Wednesday, August 15, 2012

“The Issue”

Mitt Romney’s selection of Paul Ryan has changed the focus of the election and put “The Issue” front and center.

You may think The Issue is the economy.  Mitt Romney has been campaigning all along as though it is, but it is not.  The interesting conundrum of the economic argument is that wherever the economy is weakest, Obama is strongest.  The States with the weakest economies are all solid Obama wins according to the polls.  The groups with the worst economic performance are all solid Democrat supporters.  The cities with dying industries, dying downtowns, dismal economies and crumbling finances are largely Democrat run and Democrat leaning.  When Obama says “Our plan worked!” he may be referring to this apparent conundrum; the weakened economy has actually strengthened his support among his base.
You may think The Issue is jobs.  Republicans talk an awful lot about jobs, but here again, high unemployment does not appear to help them.  As with the economy, states and groups with the highest unemployment are all solid Obama territory.  More evidence his plan is working. 

To make a long story short, The Issue is not the deficit, nor healthcare, nor national security, nor is it energy, even though all those will play a role in the upcoming debate.  The reason Obama is strong in all those areas with high unemployment and dismal economic performance is because he has greatly increased federal hand-outs.  Jobs and economic growth are superfluous when the government gives you everything.   Not only did we have an existing mess in entitlements, Obama has made it much worse.  The Issue is entitlements.

We could shut down the entire federal government and still not be able to afford our entitlements.  Shut the military, the courts, all the government agencies, the FBI, CIA, NASA, EPA, DOT, the Senate, the House, and everything else except the existing entitlements and interest, and we’d still be insolvent in a matter of years.  In other words, we are living off our kid’s money.  Romney/Ryan believe that our thirst for entitlements constitutes an immoral claim on the labor of others.  They have a strong case.    

Now for the boring numbers part (skip to "Conclusion" if you are ADD/ADHD): 

·      Tax revenue has averaged almost exactly 18% of GDP for 60 years.  During that time, rates have been all over the place for every type of federal tax, but never has federal revenue sustained a long period above or below that 18% level.  Tax revenue is self regulating and fixed over time at 18% of GDP.  Taxing "The Rich" cannot solve this.  (top graph)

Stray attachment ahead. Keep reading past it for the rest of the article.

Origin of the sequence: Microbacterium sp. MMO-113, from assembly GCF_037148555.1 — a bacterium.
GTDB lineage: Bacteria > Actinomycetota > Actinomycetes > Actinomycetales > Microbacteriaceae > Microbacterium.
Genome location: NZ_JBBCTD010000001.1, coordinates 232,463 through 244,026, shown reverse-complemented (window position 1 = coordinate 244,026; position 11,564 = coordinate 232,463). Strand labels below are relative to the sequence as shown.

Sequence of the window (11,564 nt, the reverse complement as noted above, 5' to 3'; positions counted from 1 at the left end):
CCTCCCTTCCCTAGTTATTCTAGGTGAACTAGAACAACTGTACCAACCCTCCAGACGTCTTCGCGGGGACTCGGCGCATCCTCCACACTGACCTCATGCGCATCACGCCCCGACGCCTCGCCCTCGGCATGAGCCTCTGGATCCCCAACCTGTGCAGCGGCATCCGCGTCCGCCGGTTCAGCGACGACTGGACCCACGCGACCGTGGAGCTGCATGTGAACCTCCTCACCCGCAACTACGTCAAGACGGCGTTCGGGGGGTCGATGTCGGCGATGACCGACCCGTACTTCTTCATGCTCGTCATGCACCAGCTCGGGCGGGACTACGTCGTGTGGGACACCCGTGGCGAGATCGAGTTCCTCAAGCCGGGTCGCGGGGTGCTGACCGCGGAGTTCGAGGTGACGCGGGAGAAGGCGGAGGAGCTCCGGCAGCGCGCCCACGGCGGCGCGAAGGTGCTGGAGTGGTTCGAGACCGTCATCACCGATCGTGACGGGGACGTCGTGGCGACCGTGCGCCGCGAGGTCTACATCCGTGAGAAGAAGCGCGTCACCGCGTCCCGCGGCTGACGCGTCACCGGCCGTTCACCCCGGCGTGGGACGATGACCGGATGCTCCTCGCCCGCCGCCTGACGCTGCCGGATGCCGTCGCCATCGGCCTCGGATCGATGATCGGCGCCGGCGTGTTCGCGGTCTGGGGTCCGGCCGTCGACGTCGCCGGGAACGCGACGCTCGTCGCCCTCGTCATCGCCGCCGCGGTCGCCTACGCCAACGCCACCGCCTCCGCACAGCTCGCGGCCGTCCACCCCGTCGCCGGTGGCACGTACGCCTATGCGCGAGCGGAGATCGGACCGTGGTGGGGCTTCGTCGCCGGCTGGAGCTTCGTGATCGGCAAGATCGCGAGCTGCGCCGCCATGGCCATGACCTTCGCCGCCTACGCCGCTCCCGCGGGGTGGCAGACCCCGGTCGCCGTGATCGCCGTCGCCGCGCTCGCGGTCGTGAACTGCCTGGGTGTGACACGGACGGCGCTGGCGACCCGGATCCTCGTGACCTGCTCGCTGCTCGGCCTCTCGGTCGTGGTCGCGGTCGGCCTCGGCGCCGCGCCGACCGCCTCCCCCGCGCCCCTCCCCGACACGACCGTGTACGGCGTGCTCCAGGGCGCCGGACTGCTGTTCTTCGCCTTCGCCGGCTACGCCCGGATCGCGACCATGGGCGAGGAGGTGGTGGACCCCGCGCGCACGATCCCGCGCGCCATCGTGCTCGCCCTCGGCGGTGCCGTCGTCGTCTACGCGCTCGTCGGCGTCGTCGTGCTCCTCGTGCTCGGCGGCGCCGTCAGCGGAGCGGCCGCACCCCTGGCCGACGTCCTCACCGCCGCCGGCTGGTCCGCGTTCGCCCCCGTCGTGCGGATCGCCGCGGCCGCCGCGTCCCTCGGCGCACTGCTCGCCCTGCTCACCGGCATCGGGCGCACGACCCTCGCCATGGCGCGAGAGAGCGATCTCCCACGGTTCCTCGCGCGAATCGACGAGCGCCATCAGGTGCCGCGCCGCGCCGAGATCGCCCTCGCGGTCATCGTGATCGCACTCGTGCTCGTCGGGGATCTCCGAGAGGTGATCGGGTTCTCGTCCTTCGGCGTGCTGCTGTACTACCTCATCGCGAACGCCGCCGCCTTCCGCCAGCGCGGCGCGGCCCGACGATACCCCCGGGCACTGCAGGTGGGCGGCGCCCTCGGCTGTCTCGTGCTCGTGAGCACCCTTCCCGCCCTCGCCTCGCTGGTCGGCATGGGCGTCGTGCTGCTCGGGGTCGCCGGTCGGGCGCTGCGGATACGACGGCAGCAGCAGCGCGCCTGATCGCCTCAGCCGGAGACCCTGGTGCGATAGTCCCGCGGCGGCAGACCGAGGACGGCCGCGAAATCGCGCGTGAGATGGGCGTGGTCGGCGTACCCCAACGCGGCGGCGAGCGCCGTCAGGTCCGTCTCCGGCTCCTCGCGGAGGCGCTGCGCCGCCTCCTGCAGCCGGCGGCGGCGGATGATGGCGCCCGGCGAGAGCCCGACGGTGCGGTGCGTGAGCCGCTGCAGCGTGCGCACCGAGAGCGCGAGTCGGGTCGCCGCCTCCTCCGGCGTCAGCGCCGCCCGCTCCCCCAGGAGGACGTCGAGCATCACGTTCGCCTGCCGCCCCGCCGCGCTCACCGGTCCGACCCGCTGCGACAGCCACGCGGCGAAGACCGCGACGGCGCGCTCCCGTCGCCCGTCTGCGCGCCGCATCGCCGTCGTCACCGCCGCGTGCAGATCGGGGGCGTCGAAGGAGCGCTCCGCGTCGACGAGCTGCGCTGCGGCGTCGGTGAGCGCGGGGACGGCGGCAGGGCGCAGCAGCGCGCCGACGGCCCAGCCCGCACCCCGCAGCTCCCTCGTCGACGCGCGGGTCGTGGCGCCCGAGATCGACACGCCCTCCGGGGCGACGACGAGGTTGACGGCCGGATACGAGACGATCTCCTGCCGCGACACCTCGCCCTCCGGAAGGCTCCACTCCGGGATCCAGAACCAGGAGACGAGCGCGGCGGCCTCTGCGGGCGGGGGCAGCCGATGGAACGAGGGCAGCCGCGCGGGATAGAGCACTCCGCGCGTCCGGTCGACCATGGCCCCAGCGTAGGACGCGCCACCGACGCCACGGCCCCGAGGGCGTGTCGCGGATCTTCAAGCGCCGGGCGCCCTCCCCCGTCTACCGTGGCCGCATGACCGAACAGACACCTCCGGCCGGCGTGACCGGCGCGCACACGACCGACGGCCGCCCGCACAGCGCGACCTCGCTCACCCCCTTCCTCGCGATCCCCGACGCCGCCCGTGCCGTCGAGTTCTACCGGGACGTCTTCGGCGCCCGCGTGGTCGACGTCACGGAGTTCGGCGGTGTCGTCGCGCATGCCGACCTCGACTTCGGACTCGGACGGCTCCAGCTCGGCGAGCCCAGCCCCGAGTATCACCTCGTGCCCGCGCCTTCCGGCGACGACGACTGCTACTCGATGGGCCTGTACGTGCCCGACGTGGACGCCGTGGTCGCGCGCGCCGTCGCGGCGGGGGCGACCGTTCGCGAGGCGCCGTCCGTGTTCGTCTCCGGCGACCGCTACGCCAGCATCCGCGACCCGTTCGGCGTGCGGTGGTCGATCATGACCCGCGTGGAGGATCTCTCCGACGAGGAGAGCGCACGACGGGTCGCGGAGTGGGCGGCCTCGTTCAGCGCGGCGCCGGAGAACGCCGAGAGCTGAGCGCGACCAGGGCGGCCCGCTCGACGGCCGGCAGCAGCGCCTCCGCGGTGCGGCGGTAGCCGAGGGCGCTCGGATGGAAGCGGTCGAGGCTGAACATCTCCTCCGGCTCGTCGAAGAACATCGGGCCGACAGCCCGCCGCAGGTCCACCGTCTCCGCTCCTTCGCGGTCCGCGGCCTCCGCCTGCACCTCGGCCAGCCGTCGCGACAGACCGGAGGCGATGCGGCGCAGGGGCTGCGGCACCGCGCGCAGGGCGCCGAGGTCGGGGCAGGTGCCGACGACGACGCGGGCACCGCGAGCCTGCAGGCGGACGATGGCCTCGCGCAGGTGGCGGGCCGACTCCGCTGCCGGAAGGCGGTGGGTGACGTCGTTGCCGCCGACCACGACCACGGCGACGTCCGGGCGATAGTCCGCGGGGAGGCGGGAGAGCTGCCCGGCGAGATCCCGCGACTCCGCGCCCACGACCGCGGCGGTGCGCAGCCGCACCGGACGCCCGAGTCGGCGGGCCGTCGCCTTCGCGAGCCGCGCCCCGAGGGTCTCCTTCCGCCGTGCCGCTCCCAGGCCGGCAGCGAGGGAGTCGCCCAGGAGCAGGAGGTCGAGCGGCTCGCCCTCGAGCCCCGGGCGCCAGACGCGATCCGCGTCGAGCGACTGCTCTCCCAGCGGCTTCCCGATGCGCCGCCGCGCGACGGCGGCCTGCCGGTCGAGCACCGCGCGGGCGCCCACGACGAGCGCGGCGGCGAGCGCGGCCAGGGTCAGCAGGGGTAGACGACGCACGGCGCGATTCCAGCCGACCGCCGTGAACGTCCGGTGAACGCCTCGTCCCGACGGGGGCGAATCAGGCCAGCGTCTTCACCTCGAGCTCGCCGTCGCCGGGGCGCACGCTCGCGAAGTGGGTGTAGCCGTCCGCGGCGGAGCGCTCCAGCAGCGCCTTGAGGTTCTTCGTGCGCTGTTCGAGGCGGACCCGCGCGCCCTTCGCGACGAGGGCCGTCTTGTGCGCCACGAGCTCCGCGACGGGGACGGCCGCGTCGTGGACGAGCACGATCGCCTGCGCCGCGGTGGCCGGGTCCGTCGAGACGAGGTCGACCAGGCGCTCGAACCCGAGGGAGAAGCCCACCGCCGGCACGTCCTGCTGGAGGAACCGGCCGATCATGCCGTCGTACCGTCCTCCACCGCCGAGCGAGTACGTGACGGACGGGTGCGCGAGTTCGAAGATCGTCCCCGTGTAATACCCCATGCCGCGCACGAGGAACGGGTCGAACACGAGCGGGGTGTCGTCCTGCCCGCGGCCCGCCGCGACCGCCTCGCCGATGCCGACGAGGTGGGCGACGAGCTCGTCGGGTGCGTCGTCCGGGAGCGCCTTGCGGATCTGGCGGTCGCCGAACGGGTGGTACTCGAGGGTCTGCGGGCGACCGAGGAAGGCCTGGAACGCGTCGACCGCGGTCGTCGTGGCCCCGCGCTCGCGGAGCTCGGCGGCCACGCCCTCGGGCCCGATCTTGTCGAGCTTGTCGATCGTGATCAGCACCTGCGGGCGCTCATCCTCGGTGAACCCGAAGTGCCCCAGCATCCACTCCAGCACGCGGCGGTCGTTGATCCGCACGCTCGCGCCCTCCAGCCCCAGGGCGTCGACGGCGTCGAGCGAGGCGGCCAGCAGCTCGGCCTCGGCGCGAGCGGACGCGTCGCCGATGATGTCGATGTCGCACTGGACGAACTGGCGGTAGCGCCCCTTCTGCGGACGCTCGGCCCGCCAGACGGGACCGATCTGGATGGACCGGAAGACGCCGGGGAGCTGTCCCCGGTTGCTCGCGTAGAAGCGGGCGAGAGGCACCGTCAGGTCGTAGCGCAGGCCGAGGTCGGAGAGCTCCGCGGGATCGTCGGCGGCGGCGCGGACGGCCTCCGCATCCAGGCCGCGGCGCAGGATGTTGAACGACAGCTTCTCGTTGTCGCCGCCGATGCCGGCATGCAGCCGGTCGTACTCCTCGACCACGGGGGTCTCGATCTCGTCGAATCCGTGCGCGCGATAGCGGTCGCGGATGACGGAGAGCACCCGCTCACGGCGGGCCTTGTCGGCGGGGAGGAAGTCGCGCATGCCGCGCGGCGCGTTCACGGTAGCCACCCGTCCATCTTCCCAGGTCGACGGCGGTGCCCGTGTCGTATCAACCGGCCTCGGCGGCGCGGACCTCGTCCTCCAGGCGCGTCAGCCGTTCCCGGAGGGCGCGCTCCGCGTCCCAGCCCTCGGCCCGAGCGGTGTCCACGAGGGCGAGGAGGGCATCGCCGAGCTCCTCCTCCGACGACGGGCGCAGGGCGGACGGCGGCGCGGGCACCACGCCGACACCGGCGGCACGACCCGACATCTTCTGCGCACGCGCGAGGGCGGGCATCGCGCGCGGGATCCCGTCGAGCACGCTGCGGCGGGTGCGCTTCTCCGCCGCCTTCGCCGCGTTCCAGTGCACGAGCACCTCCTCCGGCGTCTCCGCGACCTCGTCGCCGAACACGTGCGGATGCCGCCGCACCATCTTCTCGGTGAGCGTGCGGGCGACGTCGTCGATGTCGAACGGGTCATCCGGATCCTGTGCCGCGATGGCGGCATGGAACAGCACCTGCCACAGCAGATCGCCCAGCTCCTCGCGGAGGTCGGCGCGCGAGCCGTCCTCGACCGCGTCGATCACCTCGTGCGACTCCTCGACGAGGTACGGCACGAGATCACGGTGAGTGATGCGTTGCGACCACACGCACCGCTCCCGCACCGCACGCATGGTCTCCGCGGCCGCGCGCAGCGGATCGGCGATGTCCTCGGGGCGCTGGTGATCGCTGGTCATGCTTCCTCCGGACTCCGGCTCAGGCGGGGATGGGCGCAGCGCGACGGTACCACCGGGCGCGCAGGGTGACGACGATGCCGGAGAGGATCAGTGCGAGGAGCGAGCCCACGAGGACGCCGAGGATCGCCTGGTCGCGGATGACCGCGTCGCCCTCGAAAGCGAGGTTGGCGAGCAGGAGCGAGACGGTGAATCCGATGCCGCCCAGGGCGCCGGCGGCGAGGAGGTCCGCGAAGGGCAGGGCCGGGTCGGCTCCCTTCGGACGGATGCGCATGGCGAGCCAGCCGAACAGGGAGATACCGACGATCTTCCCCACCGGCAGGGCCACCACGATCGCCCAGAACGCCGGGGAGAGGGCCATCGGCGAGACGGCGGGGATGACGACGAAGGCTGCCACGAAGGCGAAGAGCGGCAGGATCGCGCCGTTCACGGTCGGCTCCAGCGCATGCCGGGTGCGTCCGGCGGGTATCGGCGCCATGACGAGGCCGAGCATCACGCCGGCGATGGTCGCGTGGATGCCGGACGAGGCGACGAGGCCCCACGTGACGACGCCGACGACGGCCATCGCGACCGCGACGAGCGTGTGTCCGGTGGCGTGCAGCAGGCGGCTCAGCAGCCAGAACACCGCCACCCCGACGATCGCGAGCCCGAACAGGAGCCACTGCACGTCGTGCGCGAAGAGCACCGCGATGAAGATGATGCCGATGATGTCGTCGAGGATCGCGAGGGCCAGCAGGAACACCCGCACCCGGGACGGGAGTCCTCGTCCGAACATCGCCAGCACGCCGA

·      Meanwhile, entitlements alone plus interest on the debt will bankrupt us. (bottom chart)

*Source: Heritage Foundation

Every time a politician has tried to even start a conversation about entitlements they have been quickly shouted down, sometimes by their own party.  The reason this is so is that we’ve had a kind of immunity from having to deal with entitlements and deficits.  We alone can print the world’s reserve currency.  We alone can issue US Treasuries.  And we alone can lead the world on interest rates.   This unique position has allowed us to live beyond our means without repercussions.  Our trading partners and financiers keep writing us the equivalent of second, third, and fourth mortgages on our debt while allowing us to refinance at historically low rates.   If only this could go on forever. 

But it can’t, and it is irresponsible and immoral to pretend otherwise as Obama has.  This is where Romney/Ryan come in.

Romney/Ryan are the first modern ticket focusing on The Issue during a campaign.  They are both articulate, informed, accomplished, and serious.  We’ll see if the public is ready to hear their message.  I sincerely hope it goes better than last time around.  You see, once upon a time we had another Presidential ticket which spoke frankly about entitlements.  They too were concerned with an entitlement that amounted to an immoral claim on the labor of others.  Their names were Abraham Lincoln and Hannibal Hamlin.